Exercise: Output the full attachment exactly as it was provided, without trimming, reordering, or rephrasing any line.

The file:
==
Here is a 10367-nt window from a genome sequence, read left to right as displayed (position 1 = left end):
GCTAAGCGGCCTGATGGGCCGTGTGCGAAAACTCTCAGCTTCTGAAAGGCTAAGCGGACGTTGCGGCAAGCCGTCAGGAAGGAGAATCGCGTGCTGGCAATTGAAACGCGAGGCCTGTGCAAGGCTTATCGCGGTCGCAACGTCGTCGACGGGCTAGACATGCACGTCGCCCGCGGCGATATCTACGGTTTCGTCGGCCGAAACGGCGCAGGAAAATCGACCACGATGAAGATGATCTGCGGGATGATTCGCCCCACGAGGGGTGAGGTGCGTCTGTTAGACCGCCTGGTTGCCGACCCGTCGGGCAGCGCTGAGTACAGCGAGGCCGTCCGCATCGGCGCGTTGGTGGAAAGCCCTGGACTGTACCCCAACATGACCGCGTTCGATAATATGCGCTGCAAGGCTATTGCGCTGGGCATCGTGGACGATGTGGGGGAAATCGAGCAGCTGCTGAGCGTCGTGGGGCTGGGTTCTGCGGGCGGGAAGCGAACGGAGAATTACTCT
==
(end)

Here is a 10367-nt window from a genome sequence, read left to right as displayed (position 1 = left end):
GCTAAGCGGCCTGATGGGCCGTGTGCGAAAACTCTCAGCTTCTGAAAGGCTAAGCGGACGTTGCGGCAAGCCGTCAGGAAGGAGAATCGCGTGCTGGCAATTGAAACGCGAGGCCTGTGCAAGGCTTATCGCGGTCGCAACGTCGTCGACGGGCTAGACATGCACGTCGCCCGCGGCGATATCTACGGTTTCGTCGGCCGAAACGGCGCAGGAAAATCGACCACGATGAAGATGATCTGCGGGATGATTCGCCCCACGAGGGGTGAGGTGCGTCTGTTAGACCGCCTGGTTGCCGACCCGTCGGGCAGCGCTGAGTACAGCGAGGCCGTCCGCATCGGCGCGTTGGTGGAAAGCCCTGGACTGTACCCCAACATGACCGCGTTCGATAATATGCGCTGCAAGGCTATTGCGCTGGGCATCGTGGACGATGTGGGGGAAATCGAGCAGCTGCTGAGCGTCGTGGGGCTGGGTTCTGCGGGCGGGAAGCGAACGGAGAATTACTCT